A Utopia in My Heart (Part One)

The way that thirteen-year old Alicia Tucker imagined it, her small African American neighborhood of Utopia Hill near New Orleans was a perfect place. In her neighborhood, there were no wars, no prejudice, no violence, and no hatred. On a cool Saturday afternoon in November, she could hear the sounds of water running in the creek, children playing, and music that could be heard for long distances and that stayed in the air and your heart forever. Being on “the hill” made her feel that, despite the chilly weather, it was always springtime. She thought her school had a nice teacher and that everyone felt welcome there. She envisioned her school to be like a utopia.   Yet it was on that very day, as she sat so peacefully, Alicia began to have doubts about her utopia.

            It happened as she was reading Look Magazine, the bi-weekly magazine her parents got in the mail, when she glanced at the headline, “Ruby Bridges becomes the First Black Student to attend the previously All White School, William Frantz Elementary School in New Orleans, Louisiana.” She read the following story:

         On Monday November 14, 1960, six-year old Ruby Nells Bridges walked up the stone steps for her first day at William Frantz Elementary located in New Orleans, Louisiana. She was allowed to attend because she passed a test that said she would go to an integrated school. People were shouting and calling her names. Some of the white parents even went inside and removed their children from the premises. She had to be escorted by federal marshals to get inside the building. One of the white parents had a black doll in a coffin. Ruby seemed to be the most bothered by the doll than by anything else. She had to be taught by the only white teacher who would teach her, Mrs. Henry. There was a mob of people watching from the window of the principal’s office. They made her know that she didn’t belong.

             Alicia was stunned as she finished reading the article. “Momma, why do white people treat black people so terribly?”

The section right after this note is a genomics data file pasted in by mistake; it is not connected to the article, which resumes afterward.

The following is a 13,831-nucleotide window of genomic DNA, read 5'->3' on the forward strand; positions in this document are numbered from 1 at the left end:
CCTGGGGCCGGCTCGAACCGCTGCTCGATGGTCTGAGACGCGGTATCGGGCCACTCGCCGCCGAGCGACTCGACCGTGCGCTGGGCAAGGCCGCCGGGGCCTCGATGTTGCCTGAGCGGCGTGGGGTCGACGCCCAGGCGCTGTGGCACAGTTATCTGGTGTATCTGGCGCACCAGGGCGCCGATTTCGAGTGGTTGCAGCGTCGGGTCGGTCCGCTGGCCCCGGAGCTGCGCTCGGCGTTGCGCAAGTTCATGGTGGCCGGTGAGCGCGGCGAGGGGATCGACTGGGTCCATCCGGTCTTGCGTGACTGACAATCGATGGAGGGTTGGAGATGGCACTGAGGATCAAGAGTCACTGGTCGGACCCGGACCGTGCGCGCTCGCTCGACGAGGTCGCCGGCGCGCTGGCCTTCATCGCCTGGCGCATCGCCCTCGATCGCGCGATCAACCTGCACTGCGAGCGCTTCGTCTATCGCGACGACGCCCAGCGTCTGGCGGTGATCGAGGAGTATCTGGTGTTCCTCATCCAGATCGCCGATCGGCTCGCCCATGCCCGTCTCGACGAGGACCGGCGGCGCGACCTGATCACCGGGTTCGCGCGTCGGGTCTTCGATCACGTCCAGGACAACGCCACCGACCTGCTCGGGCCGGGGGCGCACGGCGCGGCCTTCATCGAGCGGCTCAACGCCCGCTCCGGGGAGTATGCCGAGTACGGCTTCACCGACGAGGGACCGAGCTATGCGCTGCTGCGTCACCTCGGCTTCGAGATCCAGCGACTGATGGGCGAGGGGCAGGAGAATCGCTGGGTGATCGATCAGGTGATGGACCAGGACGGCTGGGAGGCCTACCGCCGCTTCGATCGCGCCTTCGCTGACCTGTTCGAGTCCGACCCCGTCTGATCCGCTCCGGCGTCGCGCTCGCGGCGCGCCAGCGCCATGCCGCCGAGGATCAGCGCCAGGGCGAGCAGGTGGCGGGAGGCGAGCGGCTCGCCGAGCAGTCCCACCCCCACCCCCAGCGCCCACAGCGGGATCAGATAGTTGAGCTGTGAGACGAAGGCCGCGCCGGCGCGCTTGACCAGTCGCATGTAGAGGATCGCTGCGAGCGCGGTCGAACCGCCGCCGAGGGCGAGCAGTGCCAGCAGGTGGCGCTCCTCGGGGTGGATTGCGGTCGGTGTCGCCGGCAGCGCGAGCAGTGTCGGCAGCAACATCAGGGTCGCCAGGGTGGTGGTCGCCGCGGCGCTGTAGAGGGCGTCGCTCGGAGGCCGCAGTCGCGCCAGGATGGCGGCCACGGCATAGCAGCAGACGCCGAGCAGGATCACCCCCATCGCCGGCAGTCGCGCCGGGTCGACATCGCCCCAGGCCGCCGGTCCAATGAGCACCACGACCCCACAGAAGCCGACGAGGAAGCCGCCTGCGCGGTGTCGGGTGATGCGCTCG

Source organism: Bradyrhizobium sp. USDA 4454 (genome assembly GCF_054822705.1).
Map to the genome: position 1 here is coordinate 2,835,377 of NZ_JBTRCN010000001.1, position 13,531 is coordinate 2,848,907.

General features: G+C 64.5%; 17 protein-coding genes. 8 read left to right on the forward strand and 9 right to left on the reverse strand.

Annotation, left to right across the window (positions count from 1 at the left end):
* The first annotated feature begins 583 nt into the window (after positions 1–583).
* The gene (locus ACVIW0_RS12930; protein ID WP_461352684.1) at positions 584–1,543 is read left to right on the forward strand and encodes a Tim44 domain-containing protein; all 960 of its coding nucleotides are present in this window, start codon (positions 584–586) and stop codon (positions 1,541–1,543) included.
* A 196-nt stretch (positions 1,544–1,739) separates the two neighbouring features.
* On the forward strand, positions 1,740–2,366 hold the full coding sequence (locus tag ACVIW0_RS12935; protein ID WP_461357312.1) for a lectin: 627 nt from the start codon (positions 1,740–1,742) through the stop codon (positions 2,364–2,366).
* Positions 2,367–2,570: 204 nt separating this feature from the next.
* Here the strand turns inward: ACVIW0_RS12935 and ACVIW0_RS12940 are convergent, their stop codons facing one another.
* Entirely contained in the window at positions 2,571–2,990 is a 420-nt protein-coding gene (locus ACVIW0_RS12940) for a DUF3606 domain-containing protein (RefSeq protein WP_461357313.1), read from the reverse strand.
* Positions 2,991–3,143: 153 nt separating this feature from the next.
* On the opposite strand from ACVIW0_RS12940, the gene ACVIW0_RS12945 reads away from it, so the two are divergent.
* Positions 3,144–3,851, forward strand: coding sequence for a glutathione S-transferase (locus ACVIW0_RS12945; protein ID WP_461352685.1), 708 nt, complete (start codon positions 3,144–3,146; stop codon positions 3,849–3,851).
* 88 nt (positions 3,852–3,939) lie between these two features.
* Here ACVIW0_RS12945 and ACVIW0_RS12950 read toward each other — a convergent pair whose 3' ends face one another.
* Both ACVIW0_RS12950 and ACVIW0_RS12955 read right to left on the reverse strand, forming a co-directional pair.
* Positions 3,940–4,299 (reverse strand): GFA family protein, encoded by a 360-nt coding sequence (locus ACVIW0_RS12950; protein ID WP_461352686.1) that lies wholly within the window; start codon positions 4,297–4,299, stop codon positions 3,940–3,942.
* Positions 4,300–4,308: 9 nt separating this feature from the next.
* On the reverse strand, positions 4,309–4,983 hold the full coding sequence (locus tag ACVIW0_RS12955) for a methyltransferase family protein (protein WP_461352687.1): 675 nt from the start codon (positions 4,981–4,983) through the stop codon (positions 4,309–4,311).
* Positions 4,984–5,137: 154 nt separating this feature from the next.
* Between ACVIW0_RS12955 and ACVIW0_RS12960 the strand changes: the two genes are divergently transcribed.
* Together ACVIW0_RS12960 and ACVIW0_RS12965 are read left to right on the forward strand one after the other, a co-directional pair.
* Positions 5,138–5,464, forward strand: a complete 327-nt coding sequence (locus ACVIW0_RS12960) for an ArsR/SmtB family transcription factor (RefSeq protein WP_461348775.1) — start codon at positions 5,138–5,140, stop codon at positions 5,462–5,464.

“Honey, some people don’t like us because we’re different, “Momma told her.

            “But Momma, I don’t understand,” Alicia sighed.

            “You will when you are older,” Momma told her.

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16 thoughts on “A Utopia in My Heart (Part One)”

  1. What a well written story that seems to be a never ending saga. I am a New Orleanian and lived through the Ruby Bridges era. As a child I could not understand my experiences of racism either. I can remember speaking those same words, “I don’t understand,” and hearing the same reply, “You will when you get older” from my own mother. However, I still don’t understand. Thank you for writing this piece, but I do have some suggestions about any future essays you might write about New Orleans in terms of its terrain. 🙂 New Orleans is very flat; there are no “hills.” The highest point is the highrise on Interstate 10 that crosses over the Industrial Canal. Our “creeks” are called bayous which are a bit wider than the creeks you might find in the north. We kayak in our bayous (Bayou St. John and Bayou Savage). New Orleans is surrounded by water and includes many other bodies of water within its boundaries; it is sandwiched between Lake Pontchartrain (27 miles wide) and the Mississippi River that flows into the Gulf of Mexico just south of the city. We rarely get to see the lovely fall foliage colors as depicted in the photo. We do not have such distinct seasons, so much of our foliage is green most of the time and in winter some trees just lose their leaves. It was strange to see so much brown grass after Hurricane Katrina. Keep writing. I would like to read more about Alicia’s Utopia.

    1. Dear Sr. Alicia,
      Thank you for reading my story, “A Utopia In My Heart” and for your suggestions. I hope to tour New Orleans with you some day.

    2. Dear Sr. Alicia,
      Thank you for reading my story and for your suggestions. I hope to tour New Orleans with you someday.

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